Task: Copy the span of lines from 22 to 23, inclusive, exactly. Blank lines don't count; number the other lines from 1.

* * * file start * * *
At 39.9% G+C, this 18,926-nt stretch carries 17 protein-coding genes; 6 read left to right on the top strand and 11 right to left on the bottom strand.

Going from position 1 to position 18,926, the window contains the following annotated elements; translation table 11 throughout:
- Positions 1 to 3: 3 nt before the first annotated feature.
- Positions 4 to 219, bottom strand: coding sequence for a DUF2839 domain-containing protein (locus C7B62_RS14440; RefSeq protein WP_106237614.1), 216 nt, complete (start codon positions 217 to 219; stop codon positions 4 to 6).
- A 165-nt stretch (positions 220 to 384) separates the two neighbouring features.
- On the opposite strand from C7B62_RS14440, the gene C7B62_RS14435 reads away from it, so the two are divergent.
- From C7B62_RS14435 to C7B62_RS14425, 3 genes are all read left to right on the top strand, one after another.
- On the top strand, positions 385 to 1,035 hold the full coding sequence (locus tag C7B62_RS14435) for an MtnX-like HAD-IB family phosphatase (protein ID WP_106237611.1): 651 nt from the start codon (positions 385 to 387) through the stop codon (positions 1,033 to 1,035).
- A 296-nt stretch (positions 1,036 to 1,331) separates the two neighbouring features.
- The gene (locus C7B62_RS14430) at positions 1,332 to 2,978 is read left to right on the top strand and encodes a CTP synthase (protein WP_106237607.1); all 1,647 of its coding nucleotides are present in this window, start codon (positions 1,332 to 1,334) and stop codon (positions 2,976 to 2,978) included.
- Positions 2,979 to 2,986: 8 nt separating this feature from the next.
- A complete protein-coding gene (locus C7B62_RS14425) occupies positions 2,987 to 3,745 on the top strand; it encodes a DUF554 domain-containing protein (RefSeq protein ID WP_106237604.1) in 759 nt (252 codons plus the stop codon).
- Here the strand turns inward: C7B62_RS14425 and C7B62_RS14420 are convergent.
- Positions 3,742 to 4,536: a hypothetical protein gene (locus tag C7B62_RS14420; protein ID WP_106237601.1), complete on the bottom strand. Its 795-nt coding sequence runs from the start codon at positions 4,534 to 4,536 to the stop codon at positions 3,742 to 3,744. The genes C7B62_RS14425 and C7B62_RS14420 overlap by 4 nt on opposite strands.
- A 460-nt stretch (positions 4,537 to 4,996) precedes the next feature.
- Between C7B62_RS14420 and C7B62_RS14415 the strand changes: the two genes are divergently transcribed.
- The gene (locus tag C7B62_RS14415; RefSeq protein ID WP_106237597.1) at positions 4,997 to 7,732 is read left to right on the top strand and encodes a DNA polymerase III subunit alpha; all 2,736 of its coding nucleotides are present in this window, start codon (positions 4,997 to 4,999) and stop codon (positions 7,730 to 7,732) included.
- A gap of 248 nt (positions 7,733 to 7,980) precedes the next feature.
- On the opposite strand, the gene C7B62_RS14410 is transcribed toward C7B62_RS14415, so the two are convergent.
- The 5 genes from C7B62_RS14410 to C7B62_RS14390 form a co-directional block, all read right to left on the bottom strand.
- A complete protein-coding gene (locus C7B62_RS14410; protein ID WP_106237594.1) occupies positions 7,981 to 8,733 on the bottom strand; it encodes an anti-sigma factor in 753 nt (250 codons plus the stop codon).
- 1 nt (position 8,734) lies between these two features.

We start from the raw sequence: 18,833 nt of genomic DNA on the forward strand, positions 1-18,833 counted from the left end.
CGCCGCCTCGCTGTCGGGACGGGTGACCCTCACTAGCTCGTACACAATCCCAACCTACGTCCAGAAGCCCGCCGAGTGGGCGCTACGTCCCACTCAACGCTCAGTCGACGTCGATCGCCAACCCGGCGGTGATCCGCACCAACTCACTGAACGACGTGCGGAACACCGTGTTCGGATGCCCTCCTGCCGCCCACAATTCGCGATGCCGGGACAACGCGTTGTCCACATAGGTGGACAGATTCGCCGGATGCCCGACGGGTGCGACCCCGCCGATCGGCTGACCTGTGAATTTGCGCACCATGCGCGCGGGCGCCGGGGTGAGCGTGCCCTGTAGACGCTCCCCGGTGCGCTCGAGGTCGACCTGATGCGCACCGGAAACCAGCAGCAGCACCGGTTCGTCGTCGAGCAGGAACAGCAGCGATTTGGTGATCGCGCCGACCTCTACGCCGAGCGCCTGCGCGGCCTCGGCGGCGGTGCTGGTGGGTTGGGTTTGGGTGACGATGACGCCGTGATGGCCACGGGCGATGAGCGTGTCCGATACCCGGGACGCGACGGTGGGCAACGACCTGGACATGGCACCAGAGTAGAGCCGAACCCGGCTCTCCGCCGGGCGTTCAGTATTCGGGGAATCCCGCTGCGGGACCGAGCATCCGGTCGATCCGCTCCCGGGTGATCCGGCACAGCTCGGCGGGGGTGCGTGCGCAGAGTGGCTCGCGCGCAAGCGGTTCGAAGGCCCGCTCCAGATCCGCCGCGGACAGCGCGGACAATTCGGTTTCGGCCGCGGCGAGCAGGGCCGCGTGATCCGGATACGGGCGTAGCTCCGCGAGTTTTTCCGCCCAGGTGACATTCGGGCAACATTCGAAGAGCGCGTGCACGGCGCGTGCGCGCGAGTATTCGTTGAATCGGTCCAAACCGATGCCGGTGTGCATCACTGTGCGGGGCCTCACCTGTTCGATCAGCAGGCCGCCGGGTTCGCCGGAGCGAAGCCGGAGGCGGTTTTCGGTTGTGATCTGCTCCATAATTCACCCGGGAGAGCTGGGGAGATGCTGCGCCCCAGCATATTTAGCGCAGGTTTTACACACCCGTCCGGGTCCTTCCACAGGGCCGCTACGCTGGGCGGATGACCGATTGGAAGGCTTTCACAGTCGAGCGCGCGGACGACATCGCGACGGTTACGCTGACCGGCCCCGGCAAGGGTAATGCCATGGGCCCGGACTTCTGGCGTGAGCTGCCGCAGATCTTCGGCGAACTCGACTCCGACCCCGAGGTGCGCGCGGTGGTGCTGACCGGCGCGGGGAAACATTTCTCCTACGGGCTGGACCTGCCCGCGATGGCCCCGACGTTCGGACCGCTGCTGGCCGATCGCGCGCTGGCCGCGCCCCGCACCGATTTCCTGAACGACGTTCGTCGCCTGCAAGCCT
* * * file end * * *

- 1 nt (position 8,734) lies between these two features.

We start from the raw sequence: 18,833 nt of genomic DNA on the forward strand, positions 1-18,833 counted from the left end.